Epiphany 3-2014

This has been a real “Parka Week”. COLD! Oh so cold! But the hardy Day Camp Committee members managed to make it to the meeting on Monday evening.I warmed them with a vegetable stew topped with corn dumplings, followed by Rhubarb Crunch with whipped cream.
    We had a most productive meeting and it seems as if the Day Camp “train” is starting to pick up steam as it chugs slowly towards summer 2014. The Manual Chapters are nearly all in,  the Slideshow (this year for the very first time to be a video!) is moving ahead in Anna’s capable hands, Josiah has lined up some “voices” for the Soundtrack recording and we even set a date for Crafts Day & the Recording of the Liturgical Dance. And there are some encouraging prospects for Travelling Team Members (please pray for LEADERS), and even news of some new prospective host churches. God is good!
     Every morning for the rest of the week I have been beavering (or should that be BADGERING??) away at contacting all sorts of people whose names came up at the meeting; everyone from overnight supervisors at the Retreat Week, to Clergy of Host Churches. We need to find people able to record the Song CD and I am very much hoping that the brilliant pair who did it last year might be persuaded to take it on again.
     To wrap up the “work” week, Friday I completed the cutting and pasting of the “Follow the Leader” Manual Cover and emailed it off to Arnee; who reports back that she is having trouble connecting to Wi-Fi in Ireland. Sigh.
     Afternoons have been spent trying to keep warm (well, actually the whole day is spent that way!) by cooking, knitting, preparing Children’s Ministry activities and taking very brisk, and parka-clad walks with a furry person who does not mind the cold at all!
     My Tuktoyaktuk Parka is about 25 years old, seriously, and still going strong. I made it by copying one that was lent to me by a church friend at St. Matthew’s whose family had been living in Tuk. She had purchased hers from the ACW (Anglican Church Women) Ladies there who made them in the traditional way as a fundraising activity. Various areas of the far North have very distinctive parka designs and the ones from Tuk are affectionately known as Mother Hubbards”. The Calico covers were sewn as an ingenious use for the bales of cotton sent up in the Mission barrels by well meaning people from the South who little understood how useless a calico dress would be in the Arctic but prudishly insisted that Inuit women wear “dresses” and not trousers! I have made several different covers for my parka and it is still the warmest garment I own.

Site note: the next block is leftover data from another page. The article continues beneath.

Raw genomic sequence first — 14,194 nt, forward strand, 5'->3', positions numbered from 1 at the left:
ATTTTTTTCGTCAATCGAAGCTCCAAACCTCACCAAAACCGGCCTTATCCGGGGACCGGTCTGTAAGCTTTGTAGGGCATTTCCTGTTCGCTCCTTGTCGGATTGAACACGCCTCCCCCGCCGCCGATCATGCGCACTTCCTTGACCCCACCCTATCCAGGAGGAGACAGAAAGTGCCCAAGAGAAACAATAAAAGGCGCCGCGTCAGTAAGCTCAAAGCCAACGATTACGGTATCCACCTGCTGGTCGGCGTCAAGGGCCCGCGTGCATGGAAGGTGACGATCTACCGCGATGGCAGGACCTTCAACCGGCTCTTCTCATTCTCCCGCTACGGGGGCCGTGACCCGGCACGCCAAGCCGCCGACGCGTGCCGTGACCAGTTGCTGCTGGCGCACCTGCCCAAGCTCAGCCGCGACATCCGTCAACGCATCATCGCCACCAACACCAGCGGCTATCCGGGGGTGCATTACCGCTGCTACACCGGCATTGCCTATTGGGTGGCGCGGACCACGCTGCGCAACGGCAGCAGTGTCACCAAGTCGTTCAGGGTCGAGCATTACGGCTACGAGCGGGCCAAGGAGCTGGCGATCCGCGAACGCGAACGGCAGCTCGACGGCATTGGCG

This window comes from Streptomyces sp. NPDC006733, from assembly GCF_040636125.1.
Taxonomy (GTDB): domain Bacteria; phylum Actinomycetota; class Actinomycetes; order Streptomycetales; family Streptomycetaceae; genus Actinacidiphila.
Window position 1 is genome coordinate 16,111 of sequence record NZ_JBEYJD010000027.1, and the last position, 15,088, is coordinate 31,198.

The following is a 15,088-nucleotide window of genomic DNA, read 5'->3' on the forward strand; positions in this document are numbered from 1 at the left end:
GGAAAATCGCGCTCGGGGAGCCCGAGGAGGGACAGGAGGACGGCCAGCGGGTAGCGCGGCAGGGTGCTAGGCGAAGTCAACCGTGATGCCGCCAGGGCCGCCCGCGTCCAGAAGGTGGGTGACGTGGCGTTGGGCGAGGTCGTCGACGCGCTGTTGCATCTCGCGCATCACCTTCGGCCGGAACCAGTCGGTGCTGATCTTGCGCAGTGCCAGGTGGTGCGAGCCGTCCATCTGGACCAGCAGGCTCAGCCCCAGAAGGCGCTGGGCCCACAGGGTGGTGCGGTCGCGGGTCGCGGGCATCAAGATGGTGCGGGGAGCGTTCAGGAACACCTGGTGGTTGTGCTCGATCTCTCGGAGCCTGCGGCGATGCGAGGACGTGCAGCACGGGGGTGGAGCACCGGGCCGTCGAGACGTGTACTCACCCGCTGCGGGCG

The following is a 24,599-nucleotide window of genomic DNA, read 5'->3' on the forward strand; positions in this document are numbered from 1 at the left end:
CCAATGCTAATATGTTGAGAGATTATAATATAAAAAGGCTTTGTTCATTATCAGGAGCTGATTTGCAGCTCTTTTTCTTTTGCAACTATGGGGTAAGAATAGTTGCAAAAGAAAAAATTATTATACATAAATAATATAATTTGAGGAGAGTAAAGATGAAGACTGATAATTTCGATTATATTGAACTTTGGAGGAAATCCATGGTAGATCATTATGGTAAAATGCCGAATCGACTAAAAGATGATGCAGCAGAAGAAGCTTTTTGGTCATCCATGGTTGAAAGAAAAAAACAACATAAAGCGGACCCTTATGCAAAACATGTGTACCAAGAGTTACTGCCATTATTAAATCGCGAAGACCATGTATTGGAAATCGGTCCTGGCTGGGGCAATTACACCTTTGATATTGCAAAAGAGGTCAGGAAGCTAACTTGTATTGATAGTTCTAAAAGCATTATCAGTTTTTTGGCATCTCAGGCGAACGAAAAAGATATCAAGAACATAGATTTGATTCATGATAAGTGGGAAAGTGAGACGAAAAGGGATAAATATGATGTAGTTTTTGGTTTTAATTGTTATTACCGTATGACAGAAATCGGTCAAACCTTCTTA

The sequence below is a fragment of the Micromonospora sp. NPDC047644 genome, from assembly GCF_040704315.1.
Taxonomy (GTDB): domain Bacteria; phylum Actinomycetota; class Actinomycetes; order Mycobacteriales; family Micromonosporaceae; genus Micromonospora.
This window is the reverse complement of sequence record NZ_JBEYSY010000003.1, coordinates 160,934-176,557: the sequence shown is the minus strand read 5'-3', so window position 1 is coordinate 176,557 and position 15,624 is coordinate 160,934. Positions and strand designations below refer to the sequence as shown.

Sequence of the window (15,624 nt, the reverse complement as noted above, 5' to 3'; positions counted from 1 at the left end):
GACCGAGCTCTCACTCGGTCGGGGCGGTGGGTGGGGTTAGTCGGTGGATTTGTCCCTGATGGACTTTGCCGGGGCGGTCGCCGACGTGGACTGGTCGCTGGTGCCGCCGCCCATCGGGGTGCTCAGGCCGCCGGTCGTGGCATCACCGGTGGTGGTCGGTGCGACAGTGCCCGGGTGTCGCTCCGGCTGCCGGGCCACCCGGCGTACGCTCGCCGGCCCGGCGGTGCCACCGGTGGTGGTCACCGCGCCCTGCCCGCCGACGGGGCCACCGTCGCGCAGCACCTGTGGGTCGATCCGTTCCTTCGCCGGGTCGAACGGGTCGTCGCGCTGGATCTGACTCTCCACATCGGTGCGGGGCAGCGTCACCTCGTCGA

The felting of my Norwegian mittens has worked! YAY! and they are currently drying on a radiator. The thumbs still look rather long but never mind; they also look warm which is all I care about these days!
       Yesterday I made a huge pot of soup for my lunch duty at Church and, as I type, two- dozen bagels are baking in the oven to go with the soup. I’m also making cornbread and a batch of chocolate Whoopie Pies.
Since this is an unusual cornbread recipe I thought it would be good to include it today!
Anise Cornbread
  • 1 Tbsp. active dry yeast
  • ¼ cup warm water         
    2 Tbsps. milk
  • 1 cup unbleached flour
  • 1 ¼ cups yellow cornmeal
  • ½ cup sugar
  • ½ tsp. salt
  • 3 large eggs
  • 1 Tbsp. anise seeds, crushed
  • 6 Tbsps. margarine or butter, at room temp.
In a large mixing bowl, dissolve yeast in the water and milk. Add flour, cover with plastic wrap and let rise in a warm place for 2 hours. Into the yeast sponge, stir the cornmeal,
sugar, eggs, salt and anise. Work in the margarine. Turn out and knead on a floured surface until smooth. 
Generously grease a 6-cup soufflé dish. Place dough in dish, cover with a tea towel and let rise in a warm place for 2-3 hours.Bake in a preheated 375˚F. oven for 50-60 minutes. Cool completely before turning out.
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